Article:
WRD 104: Composition & Rhetoric II Rotating Header Image

Print & Digital Literacy

Genre: Research Report
Audience: WRD faculty and students (primary); New York Times Masthead (secondary) 
Learning OutcomesRhetorical Knowledge; Critical Thinking, Reading, and Writing; Knowledge of Conventions; Processes
Length: 1000 words; include embedded links and compelling, illustrative visuals
BackgroundSt. Martin’s e-Handbook

Last term in WRD103, I worked with students on a project that asked them to take an advocacy position: should students be reading the New York Times in print or in digital formats? You can read their conclusions here.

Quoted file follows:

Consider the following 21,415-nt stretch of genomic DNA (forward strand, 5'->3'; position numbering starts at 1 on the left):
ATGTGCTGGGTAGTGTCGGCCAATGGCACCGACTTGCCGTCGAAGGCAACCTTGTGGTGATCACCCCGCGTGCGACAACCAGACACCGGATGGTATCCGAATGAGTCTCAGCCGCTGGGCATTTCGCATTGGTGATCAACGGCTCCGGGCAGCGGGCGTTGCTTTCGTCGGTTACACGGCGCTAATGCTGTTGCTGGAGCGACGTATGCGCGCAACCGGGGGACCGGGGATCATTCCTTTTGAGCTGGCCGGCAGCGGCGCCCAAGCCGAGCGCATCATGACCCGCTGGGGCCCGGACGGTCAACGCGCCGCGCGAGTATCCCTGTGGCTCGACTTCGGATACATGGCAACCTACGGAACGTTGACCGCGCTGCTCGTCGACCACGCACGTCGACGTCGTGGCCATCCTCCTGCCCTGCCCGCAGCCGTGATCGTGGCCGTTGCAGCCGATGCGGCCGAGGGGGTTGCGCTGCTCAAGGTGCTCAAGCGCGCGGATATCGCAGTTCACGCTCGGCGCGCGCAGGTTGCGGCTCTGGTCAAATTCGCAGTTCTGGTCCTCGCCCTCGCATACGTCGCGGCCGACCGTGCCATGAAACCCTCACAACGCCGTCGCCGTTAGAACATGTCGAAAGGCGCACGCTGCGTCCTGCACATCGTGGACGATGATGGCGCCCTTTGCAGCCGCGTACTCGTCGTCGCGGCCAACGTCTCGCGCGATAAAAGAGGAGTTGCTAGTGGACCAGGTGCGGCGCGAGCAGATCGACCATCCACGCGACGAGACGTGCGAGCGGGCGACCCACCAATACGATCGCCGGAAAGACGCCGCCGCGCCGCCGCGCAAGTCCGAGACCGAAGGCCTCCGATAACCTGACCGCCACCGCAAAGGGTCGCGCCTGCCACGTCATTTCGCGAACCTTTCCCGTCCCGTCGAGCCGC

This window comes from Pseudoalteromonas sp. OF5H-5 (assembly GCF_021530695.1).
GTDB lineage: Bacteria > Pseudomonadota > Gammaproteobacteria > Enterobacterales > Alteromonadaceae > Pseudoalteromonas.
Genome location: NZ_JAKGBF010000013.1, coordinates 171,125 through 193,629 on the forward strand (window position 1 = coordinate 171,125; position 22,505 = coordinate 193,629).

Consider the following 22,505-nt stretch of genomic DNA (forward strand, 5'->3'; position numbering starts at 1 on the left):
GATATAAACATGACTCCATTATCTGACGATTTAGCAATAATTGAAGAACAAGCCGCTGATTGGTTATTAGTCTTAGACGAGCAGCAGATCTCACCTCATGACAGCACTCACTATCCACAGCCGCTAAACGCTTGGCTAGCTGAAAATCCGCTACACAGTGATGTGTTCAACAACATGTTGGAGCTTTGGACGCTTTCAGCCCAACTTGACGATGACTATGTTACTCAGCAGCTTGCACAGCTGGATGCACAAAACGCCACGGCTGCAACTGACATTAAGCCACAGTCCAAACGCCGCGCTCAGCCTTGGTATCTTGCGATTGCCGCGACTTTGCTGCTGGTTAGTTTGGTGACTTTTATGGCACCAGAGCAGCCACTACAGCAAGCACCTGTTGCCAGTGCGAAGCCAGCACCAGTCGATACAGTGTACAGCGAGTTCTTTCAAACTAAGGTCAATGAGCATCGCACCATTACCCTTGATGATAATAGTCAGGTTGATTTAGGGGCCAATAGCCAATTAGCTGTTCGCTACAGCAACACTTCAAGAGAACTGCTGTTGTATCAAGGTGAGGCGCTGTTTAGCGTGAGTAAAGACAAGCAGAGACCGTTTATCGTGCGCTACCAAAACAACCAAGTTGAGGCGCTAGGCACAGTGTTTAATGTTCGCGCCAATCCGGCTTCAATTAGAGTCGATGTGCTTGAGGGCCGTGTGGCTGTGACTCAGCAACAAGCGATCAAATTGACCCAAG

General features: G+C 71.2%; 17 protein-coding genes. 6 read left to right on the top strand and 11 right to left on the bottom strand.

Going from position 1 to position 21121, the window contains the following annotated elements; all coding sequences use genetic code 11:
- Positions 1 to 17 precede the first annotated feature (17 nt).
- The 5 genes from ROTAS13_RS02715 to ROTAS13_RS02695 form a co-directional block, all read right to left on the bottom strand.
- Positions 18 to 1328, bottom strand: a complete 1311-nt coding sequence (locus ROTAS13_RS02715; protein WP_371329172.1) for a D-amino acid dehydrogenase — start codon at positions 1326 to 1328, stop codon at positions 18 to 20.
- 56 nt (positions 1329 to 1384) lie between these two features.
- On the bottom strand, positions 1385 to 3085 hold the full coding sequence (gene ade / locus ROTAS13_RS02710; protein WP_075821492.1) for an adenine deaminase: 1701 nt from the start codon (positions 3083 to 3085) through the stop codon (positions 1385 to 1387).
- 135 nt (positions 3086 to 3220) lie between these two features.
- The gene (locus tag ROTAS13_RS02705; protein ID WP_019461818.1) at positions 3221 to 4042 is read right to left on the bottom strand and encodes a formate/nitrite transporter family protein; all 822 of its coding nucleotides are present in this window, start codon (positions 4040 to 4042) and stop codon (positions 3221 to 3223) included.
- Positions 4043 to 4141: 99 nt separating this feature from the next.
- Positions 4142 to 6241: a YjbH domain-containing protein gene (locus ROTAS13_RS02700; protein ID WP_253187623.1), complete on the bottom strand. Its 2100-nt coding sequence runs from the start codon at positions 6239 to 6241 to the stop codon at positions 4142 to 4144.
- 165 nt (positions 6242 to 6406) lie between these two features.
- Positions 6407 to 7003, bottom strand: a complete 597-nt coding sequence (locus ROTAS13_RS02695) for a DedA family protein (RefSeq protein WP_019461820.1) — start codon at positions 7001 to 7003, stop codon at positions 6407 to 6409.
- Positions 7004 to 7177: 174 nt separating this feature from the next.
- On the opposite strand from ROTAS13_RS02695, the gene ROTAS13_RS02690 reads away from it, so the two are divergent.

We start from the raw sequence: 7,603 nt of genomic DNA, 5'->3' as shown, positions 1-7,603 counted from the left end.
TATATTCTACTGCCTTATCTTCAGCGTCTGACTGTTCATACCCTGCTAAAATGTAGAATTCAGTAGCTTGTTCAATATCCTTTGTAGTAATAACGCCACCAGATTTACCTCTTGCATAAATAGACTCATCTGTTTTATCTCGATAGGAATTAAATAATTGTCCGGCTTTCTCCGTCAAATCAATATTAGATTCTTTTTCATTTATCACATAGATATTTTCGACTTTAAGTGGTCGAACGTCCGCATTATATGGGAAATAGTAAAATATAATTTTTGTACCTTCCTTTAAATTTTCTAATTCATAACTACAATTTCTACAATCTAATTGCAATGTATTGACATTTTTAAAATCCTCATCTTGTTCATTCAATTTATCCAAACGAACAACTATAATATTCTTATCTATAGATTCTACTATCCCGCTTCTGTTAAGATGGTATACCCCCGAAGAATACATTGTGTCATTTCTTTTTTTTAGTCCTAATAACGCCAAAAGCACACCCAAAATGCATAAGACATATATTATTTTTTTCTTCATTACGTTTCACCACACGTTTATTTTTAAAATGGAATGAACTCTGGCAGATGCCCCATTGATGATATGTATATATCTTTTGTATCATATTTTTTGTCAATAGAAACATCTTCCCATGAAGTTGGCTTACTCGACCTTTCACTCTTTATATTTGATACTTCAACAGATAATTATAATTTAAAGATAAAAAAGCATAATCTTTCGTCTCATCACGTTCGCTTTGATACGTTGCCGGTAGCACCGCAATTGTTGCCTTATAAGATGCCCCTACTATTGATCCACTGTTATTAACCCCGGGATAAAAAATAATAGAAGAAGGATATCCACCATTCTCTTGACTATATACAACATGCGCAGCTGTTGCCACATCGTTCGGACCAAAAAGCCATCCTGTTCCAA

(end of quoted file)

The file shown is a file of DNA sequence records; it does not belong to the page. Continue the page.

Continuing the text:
One unanticipated outcome of the project was learning about the extent to which reading is a social practice. We take for granted that writing is a social and civic activity, but many of us had not considered the effects of reading as a private, individual act made public, collective, and collaborative in some contexts, such as ours.

Our WRD104 Print & Digital Literacy Project will build on WRD103 students’ efforts and conclusions with research. While many of their claims are plausible, we need to research some of the contexts surrounding contemporary issues in print and digital literacies: how people read a printed page versus a screen; strategies for annotating and sharing texts; and the role of serendipity, all while keeping the social contexts for reading and writing in mind.

Your project will be to research and to report on one of those contexts in a Research Report format.

Context & Background